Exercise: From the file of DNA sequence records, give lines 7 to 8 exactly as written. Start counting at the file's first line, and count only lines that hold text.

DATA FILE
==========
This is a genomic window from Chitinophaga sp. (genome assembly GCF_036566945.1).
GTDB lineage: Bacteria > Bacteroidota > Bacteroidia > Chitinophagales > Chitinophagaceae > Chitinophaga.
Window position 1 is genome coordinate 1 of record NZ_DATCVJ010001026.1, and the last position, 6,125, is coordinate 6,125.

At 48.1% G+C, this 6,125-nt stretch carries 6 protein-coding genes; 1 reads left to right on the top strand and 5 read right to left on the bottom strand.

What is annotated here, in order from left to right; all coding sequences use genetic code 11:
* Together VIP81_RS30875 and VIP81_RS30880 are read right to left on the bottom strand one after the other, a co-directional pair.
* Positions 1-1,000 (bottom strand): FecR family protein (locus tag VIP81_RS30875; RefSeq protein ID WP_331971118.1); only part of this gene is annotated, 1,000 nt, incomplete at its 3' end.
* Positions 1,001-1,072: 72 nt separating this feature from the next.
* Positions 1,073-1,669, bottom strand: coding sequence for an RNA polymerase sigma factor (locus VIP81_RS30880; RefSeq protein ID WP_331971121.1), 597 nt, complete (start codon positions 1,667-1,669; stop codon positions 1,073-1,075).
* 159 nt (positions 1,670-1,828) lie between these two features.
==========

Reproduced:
* Positions 1-1,000 (bottom strand): FecR family protein (locus tag VIP81_RS30875; RefSeq protein ID WP_331971118.1); only part of this gene is annotated, 1,000 nt, incomplete at its 3' end.
* Positions 1,001-1,072: 72 nt separating this feature from the next.